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Title: A parametric study on drag reduction using engineered microtextures in viscous laminar flow
The topic of friction reduction has been studied through the decades for numerous engineering applications that involve internal and external flows. Inspired by the natural surface structure of different plants and animals, engineered microtexturing of surfaces is one of the effective ways of reducing the drag. By introducing different texture geometries, the flow behavior close to the solid boundary can be altered and thus manipulated towards achieving a reduced net drag force on the surface. Despite considerable research on the subject, most works have concentrated on optimization of the surface texturing for maximizing the friction reduction and minimizing the pumping power requirements, and less attention has been paid to characterization of the flow and boundary layer in the vicinity of the wall, especially in laminar regime. In this work we investigate the role that microtexturing has on friction reduction under low to moderate Reynolds numbers (Re). We perform a parametric study on the shape and dimensions of the surface textures and investigate the boundary layer and streamline behavior as well as the local shear stress and pressure distribution along the solid-fluid interface under different flow conditions. The outcomes of this work will provide a guideline for optimal design of artificial more » textures with major implications for many engineering applications such as microfluidic systems used in thermal management and biochemical diagnostics. « less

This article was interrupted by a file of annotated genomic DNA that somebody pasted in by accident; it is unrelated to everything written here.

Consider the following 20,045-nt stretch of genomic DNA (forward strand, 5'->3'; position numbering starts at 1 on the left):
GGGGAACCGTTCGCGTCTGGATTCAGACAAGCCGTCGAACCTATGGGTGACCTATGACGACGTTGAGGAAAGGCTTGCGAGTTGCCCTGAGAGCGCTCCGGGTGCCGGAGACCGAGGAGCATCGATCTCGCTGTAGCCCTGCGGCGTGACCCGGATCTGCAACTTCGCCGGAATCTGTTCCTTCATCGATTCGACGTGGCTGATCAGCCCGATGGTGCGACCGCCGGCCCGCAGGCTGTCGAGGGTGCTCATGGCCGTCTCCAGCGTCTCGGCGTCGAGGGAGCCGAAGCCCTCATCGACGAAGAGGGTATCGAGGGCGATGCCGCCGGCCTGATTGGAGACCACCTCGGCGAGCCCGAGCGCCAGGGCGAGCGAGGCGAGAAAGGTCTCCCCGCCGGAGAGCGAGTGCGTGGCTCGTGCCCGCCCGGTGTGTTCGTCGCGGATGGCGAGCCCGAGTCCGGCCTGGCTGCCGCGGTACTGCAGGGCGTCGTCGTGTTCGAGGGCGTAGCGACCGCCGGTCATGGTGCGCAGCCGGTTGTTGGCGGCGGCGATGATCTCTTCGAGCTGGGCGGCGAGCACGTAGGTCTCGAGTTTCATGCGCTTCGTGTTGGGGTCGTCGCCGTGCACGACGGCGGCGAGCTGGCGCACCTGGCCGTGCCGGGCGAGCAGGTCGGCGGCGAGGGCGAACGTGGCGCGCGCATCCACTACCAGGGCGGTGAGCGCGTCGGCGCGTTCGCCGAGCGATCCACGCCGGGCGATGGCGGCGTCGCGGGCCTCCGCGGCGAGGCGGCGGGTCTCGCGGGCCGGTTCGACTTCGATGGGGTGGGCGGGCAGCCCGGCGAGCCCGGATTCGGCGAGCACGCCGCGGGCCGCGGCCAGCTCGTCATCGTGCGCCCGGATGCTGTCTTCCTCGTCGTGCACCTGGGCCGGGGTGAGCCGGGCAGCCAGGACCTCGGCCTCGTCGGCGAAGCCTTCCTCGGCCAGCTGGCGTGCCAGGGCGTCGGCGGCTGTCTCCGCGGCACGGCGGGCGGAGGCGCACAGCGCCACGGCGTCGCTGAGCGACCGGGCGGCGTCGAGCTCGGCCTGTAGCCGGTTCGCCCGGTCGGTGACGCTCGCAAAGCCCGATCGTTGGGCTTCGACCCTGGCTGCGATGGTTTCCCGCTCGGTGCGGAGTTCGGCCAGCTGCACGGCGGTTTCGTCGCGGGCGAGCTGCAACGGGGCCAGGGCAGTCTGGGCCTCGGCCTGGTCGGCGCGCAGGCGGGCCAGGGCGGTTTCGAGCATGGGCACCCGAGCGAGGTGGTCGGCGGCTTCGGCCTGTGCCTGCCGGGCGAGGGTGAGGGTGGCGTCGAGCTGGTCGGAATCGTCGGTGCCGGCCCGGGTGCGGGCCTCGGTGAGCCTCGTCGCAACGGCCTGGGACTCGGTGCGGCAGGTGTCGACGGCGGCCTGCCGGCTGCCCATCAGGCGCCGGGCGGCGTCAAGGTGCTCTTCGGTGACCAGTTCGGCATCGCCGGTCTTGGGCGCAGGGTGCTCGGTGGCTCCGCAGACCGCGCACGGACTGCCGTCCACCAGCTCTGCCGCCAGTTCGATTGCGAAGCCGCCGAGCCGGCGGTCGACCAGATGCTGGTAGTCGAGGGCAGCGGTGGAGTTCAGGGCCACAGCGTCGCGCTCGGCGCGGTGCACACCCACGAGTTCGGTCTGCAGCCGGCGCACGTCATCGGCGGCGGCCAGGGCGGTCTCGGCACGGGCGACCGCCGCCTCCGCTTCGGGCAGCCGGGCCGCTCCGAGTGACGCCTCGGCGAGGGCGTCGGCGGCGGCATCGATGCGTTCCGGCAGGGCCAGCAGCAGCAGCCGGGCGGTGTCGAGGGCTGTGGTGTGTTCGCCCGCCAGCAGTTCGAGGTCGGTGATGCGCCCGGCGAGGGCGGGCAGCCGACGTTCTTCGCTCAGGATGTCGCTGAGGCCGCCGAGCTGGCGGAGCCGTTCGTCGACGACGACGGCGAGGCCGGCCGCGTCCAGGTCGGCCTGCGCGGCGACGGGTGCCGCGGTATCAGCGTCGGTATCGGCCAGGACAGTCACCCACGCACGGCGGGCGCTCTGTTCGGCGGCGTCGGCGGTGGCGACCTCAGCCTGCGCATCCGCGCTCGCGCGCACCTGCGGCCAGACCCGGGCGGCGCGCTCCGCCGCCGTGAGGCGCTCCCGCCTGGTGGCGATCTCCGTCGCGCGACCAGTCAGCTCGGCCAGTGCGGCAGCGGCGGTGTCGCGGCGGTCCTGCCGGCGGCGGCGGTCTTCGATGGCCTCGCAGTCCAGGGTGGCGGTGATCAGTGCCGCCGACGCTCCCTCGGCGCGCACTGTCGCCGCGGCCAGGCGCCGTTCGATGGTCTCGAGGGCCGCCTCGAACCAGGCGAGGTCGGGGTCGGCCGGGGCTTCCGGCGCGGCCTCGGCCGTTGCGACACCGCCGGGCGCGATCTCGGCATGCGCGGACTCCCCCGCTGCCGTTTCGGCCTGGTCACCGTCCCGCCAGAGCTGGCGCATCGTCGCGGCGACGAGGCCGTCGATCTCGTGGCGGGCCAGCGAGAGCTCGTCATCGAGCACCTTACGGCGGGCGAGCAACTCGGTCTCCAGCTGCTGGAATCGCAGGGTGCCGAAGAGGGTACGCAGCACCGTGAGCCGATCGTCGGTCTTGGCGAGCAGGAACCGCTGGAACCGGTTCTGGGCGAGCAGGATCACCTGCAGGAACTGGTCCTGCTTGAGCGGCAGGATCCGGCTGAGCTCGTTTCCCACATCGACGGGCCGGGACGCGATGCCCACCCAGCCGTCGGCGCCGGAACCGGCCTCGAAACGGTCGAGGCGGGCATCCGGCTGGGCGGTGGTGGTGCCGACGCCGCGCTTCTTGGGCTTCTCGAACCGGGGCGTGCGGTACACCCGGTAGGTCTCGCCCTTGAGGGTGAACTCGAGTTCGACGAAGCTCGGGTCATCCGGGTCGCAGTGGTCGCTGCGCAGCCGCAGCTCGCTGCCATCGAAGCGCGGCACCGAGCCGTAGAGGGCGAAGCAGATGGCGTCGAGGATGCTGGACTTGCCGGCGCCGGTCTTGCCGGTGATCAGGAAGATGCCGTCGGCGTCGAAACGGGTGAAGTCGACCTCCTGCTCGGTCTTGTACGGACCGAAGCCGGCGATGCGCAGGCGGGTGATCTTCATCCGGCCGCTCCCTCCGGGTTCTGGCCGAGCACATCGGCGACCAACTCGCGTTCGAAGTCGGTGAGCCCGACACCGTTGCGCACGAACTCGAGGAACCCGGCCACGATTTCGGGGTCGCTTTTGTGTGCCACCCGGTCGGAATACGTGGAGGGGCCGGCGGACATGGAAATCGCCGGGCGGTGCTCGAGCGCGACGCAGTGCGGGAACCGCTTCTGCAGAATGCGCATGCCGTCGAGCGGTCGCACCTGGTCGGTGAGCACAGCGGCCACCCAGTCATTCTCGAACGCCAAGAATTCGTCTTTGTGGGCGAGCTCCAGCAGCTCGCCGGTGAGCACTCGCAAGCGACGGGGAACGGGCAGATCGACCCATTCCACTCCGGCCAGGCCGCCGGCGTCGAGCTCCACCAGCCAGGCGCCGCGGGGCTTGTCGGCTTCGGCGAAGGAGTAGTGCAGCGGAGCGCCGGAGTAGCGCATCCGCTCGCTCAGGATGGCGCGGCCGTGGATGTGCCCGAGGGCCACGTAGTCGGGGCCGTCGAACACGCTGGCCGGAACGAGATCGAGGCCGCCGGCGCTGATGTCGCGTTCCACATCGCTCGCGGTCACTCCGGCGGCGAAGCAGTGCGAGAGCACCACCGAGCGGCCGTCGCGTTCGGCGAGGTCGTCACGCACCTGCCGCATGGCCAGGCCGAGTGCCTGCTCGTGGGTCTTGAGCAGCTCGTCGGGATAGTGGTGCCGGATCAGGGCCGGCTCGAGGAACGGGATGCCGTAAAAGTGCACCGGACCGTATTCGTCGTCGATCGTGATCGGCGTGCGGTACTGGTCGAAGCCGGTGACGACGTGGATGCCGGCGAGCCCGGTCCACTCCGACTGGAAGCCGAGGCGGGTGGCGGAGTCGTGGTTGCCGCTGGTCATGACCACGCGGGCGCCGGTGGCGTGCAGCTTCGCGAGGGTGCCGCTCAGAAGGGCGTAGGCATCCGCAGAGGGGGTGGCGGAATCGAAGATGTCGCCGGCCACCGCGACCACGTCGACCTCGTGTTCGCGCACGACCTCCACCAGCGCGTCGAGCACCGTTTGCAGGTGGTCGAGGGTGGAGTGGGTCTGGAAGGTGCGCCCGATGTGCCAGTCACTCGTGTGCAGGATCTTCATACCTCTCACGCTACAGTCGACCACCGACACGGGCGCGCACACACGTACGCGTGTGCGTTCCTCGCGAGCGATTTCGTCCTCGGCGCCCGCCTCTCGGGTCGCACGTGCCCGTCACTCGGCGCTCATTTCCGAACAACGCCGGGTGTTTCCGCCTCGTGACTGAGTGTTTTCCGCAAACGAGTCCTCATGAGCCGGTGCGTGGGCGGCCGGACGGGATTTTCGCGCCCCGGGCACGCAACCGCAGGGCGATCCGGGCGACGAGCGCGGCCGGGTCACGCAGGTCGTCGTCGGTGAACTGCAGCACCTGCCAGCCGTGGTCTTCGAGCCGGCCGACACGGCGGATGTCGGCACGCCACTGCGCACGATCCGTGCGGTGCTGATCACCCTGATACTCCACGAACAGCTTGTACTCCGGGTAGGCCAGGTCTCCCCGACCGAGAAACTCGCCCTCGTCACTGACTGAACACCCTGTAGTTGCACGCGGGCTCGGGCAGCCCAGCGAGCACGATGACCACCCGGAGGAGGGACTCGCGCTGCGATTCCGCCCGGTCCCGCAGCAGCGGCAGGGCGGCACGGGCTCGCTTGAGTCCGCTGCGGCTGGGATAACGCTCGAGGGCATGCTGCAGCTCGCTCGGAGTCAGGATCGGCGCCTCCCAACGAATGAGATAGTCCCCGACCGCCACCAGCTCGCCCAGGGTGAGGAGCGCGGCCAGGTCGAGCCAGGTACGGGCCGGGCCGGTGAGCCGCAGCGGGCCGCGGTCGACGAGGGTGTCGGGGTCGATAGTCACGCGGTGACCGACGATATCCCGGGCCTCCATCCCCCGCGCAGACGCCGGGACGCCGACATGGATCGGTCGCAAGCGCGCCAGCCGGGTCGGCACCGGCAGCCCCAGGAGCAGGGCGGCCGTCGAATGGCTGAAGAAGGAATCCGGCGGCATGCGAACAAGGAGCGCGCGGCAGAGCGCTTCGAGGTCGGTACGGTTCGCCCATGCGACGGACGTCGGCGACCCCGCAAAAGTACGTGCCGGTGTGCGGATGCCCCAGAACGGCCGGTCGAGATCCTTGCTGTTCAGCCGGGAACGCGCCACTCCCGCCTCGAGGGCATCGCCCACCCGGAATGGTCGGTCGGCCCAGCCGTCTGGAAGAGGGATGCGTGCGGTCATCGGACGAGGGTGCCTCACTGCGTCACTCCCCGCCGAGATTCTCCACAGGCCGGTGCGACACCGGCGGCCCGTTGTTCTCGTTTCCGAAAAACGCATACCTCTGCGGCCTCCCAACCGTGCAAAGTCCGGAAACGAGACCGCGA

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... Thermal and Fluids Engineering Summer Conference
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National Science Foundation
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